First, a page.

The most interesting story this week for anyone interested in complexity and aid issues is the news that Bill Frej, head of the United States Agency for International Development’s mission to Afghanistan from May 2009 until June 2010, will be the first ‘development diplomat in residence’ at the Santa Fe Institute, the leading global think-tank on complexity science.
Bill will be collaborating with a range of SFI experts on ways to establish evidence-based standards for US foreign policy and aid programs in Afghanistan and Pakistan.
Here is a radio interview he gave to Craig Barnes of KSFR and below are excerpts from another recent interview in which Bill “outlined his plans to apply SFI-style thinking to the complex adaptive system of Afghanistan”.
Q: What prompted this Santa Fe ‘development diplomat in residence’ experiment?
Bill: President Barack Obama appointed Rajiv Shah, a young medical doctor, as the USAID administrator. Shah is coming from a science background. He worked for the Gates Foundation on HIV-AIDS research and program development. He went on to become Undersecretary of Science and Research at the U.S. Department of Agriculture. Obama and Shah bring to international development a new approach. One of their major foci is using evidence-based, scientific research to help better inform foreign policy. It is applying scientific rigor to the question of how you define success in conflict countries such as Afghanistan.
I was really planning on retiring after Afghanistan. Shah came to visit. We got involved in a lot of discussions about science, the importance of research, where he’s taking the agency, his interest in employing a new science and technology director who will work as one of his chief advisers.
Q: Why the Santa Fe Institute?
Bill: Raj knew the Santa Fe Institute. I said I was going to Santa Fe, and I wanted to stay connected to the Foreign Service. I was talking to Jeremy Sabloff. I put together a proposal, and they liked it… my overall interest is conflict. There is a great conflict team here at SFI… but not in the social-policy arena. Paula Sabloff, (Jeremy Sabloff’s wife), one of the leading cultural anthropologists, has a real background and interest in tribes. The issue of tribes, how they live, and work and operate in Afghanistan, has never really been taken into consideration in our formulation of policy direction. Tribes do have and will continue to play a significant role. The tribal dynamics, how decisions are made within tribes, how tribal elders respond to issues in local-level justice — we really are not thinking enough about these issues.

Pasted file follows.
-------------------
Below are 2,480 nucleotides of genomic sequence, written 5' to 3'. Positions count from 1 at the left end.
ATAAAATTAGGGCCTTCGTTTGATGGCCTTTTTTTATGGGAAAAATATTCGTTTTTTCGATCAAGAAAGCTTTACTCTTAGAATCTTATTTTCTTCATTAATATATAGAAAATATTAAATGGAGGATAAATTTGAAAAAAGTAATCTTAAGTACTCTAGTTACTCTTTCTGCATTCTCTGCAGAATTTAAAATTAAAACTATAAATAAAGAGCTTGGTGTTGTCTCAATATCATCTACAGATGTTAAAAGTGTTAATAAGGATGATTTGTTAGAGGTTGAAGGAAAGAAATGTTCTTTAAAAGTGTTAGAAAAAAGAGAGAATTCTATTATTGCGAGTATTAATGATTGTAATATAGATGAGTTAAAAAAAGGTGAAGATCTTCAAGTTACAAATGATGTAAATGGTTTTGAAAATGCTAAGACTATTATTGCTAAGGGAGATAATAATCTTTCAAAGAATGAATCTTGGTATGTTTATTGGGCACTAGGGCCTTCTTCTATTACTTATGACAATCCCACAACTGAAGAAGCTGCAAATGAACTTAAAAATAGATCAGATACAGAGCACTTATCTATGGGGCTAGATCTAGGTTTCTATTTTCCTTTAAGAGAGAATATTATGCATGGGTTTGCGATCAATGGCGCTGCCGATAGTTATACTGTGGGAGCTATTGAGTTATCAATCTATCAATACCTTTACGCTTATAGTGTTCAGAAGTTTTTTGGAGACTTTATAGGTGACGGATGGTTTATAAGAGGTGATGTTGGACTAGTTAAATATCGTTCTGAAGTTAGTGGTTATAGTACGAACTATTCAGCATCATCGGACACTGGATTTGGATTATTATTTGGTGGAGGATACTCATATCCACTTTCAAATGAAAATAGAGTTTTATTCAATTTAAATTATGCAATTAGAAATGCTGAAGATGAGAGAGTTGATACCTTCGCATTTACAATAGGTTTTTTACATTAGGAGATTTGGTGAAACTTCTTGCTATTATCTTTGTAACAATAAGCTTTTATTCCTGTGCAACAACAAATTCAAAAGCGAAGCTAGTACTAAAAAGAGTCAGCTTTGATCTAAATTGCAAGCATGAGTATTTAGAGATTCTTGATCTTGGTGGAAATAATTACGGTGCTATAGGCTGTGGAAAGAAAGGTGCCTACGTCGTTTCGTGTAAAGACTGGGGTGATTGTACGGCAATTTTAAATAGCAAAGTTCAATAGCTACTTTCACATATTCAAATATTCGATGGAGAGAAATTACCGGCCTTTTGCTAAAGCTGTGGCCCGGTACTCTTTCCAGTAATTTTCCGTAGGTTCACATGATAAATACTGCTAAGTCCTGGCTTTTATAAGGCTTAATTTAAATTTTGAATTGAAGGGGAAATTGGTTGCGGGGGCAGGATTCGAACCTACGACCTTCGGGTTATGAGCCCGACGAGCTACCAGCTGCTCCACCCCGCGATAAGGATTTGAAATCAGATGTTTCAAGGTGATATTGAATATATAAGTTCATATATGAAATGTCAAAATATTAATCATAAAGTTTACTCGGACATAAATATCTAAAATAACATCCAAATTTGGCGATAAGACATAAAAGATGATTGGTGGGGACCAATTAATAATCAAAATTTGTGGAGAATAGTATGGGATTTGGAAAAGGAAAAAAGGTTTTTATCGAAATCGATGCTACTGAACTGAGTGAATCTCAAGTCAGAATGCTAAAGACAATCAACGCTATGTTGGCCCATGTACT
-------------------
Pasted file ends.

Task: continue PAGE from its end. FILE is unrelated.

Q: What’s different about this approach compared to what’s already in place for determining if programs are successful?
Bill: We’ve had many performance-monitoring systems in place over the years. Evaluation is a very important part of what we do at the country level. But we’re always looking at outputs, you know, x number of kids, x number of teachers, as the metric that defines success or failure. We now have to broaden that.
We have to look at the evolution of the relationship between metrics and systems. We have to look at how do we really move countries from poverty to prosperity. It’s not going to be purely output based. I think this is a new approach that Shah is bringing to the agency. He’s taking performance-based modeling seriously and looking at it in a completely different way.
Q: What will you be doing as ‘development diplomat in residence’ in the next year?
Bill: I’ll be working to develop two workshops. The first workshop we’ll focus on is looking at the relationship between short-term stabilization programs transitioning to sustainable development. We’re using Afghanistan and Pakistan as the two countries we’ll focus on. I’ve outlined a number of questions we’ll try to answer.
Q: What are you looking for with a new monitoring and measurement system?
Bill: I think we’re looking at a whole new set of metrics to better define success. Is success the complete dismemberment and destruction of al-Qaida? Or is it more than that? I think the president would agree it is more. Foreign policy, USAID metrics right now are not really based on much science whatsoever. We’re spending billions of dollars in aid in 85 countries around the world. I think we need to be able to articulate what success is better than we have been.
Aid on the Edge has been in touch with Santa Fe and hopes to be speaking to Bill shortly about his work, so watch this space for more on this intriguing initiative.